By JOEL COLEMAN
Mississippi State head football coach Dan Mullen stood at the podium on the Humphrey Coliseum floor on Thursday. With the caskets of freshman defensive lineman Keith Joseph Jr. and Joseph Jr.’s father, former MSU linebacker Keith Joseph Sr. on either side of him, the seventh-year leader of the Bulldogs addressed those gathered to pay respects to a pair of beloved teammates, friends and family members.
“Whenever I saw (Joseph Sr. and Joseph Jr.) together, the pride that they had in each other, the pride that Keith Jr. had in his father and Keith Sr. had for his son, it’s a special thing,” an emotional Mullen said. “All those times they were together, they left together and went on to heaven together.”
Joseph Jr. and Joseph Sr. were both tragically killed last Friday in a one-car accident while traveling to a high school football game. At Thursday’s memorial service, Mullen, Mississippi State president Mark Keenum and several other coaches and players reminisced about the impact Joseph Jr. and Joseph Sr. left behind.
“So often in life when you see people all the time and you see them every day, you can take them for granted,” Mullen said. “You don’t always notice how they influence you and what their impact in life is until they’re gone.”
Mississippi State senior defensive lineman Ryan Brown recalled his first encounter with Joseph Jr. after a conditioning drill. Brown said that he usually led the pack for those drills, but on this one particular day a newcomer zoomed past him. That unfamiliar face was Joseph Jr.
“We got to the locker room and I said if you keep working that hard, you’re going to sweat your Jheri curl off,” Brown said. “That’s when I first saw him smile. We’re here because of his smile.”
MSU recruiting specialist and former Bulldog quarterback Sleepy Robinson was a teammate of Joseph Sr.’s.
“As I look on the program (for the service), it says ‘Sleepy Robinson, friend and teammate of Keith Joseph Sr.,’” Robinson said. “I’m here to correct that. Keith Joseph Sr. was more than just a friend of mine. That was my brother.”
Joseph Jr. was redshirting in his first year with the Mississippi State football program. Though he never got the chance to play in an official game with the Bulldogs, Mullen spoke of how he deserved MSU’s scout team player of the week every time it had been awarded.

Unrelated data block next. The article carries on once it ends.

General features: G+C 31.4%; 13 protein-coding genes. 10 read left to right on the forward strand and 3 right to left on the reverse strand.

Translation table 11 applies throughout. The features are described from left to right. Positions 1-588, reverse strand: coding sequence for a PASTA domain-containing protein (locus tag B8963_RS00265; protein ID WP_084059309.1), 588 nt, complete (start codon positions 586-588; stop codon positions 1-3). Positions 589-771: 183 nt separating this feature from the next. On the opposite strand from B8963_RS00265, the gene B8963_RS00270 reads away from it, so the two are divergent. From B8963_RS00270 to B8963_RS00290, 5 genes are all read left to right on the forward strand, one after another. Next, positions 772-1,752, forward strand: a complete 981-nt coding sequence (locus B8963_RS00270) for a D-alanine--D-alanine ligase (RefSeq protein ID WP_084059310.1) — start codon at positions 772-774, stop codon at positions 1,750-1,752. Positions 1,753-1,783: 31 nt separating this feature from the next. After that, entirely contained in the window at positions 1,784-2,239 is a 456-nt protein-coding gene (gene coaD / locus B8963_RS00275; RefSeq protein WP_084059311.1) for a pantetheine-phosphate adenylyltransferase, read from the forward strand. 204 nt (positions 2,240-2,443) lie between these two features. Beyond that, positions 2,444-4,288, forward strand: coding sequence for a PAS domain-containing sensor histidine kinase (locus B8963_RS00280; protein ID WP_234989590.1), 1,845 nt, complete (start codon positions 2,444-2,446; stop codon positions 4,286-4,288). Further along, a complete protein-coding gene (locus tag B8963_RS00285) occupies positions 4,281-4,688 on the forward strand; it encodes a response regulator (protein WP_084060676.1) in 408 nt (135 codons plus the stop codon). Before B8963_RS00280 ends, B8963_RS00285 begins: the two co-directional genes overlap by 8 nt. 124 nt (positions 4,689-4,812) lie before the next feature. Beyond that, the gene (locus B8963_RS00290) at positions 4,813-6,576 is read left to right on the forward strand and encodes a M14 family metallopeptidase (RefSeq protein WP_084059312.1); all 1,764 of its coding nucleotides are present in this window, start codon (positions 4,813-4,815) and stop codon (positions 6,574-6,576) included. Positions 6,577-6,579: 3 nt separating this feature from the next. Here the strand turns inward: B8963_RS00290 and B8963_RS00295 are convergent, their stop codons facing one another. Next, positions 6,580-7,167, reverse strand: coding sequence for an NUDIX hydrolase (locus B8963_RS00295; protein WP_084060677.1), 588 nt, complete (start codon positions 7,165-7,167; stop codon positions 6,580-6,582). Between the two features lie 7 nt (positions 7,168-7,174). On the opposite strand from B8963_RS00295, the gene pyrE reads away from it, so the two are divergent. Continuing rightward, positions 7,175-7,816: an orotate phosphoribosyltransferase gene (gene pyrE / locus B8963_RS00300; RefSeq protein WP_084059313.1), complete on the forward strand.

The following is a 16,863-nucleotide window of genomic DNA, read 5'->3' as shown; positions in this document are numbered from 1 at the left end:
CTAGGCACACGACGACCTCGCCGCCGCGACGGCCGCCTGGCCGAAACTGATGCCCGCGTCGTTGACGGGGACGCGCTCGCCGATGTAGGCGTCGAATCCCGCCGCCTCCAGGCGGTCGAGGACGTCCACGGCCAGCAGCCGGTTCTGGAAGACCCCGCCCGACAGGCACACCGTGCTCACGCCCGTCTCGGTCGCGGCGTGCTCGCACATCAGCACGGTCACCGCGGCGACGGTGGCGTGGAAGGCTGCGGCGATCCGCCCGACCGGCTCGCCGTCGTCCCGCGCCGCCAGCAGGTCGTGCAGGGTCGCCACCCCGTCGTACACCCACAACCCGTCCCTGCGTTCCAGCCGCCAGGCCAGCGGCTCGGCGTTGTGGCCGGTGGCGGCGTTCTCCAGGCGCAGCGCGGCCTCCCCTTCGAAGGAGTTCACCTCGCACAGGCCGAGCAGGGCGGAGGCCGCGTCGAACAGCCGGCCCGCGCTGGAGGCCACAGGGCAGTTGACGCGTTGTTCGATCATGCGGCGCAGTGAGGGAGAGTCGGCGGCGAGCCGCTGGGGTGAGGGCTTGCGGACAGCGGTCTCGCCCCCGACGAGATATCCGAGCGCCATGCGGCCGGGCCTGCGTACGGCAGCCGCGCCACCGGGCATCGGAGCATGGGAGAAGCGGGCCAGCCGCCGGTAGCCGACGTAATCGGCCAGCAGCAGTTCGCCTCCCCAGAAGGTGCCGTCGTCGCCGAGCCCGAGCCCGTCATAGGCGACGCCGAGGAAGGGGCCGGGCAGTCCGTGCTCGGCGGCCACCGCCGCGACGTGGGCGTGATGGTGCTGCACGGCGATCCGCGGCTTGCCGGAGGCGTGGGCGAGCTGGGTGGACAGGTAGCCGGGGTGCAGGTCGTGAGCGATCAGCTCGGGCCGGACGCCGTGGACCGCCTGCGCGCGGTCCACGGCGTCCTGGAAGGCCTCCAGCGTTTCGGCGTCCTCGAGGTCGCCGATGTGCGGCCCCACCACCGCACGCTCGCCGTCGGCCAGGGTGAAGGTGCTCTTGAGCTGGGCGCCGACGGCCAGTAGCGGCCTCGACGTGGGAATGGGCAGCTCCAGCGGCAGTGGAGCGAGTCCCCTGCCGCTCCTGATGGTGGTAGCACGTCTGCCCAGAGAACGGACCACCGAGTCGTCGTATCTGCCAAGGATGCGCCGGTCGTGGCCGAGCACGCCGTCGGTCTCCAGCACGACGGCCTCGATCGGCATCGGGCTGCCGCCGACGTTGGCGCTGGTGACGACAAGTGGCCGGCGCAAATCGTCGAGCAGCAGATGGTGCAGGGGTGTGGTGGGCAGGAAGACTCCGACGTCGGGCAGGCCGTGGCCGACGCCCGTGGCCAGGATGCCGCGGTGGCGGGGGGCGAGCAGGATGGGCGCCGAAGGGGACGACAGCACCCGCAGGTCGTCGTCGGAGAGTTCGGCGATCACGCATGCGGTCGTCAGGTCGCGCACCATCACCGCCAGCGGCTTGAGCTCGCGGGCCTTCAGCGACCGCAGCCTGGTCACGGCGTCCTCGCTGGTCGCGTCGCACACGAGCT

“I think everybody knows that it’s kind of a joke that he doesn’t get it every week,” Mullen said. “We have to share it, but there’s nobody that gives more effort, nobody that tries harder and nobody that put more into being his best than he did every single week. We shared it with other people on the team to try to motivate them, but I think everybody knew what type of person he was.”
Joseph Jr. was a 4.0 student at MSU, and while he was known for his unbelievable work ethic and smile, he was also recognized for his tight bond with Joseph Sr.
“I never got to see Keith Sr. as a football player or watch him play,” Mullen said. “What you saw though was a father that cared deeply about his son, loved his son, wanted to be around him, wanted to see his soon achieve his goals, live out his dreams, but also did it in a way that you don’t see in today’s world. He had a high standard of what he expected of him with how he raised him and the demands he put on him. I see the legacy of Keith Sr. as just a great father.”
Keenum spoke of meeting the Josephs when Keith Jr. came on a recruiting visit in January. MSU’s president presented the Joseph family with an honorary degree for Joseph Jr. on Thursday.
Following the service, members of the MSU football team gathered around Joseph Jr.’s casket and embraced before exiting with tear-filled eyes.
When both caskets were rolled away, two framed jerseys remained on the Hump floor with one sporting Joseph Jr.’s No. 99 and the other Joseph Sr.’s No. 93.
Mullen said the father-son duo will likely suit up with new uniforms in the days ahead.
“It’s probably an interesting draft day for the football teams in heaven,” Mullen said. “I’m sure they’re on the same team.”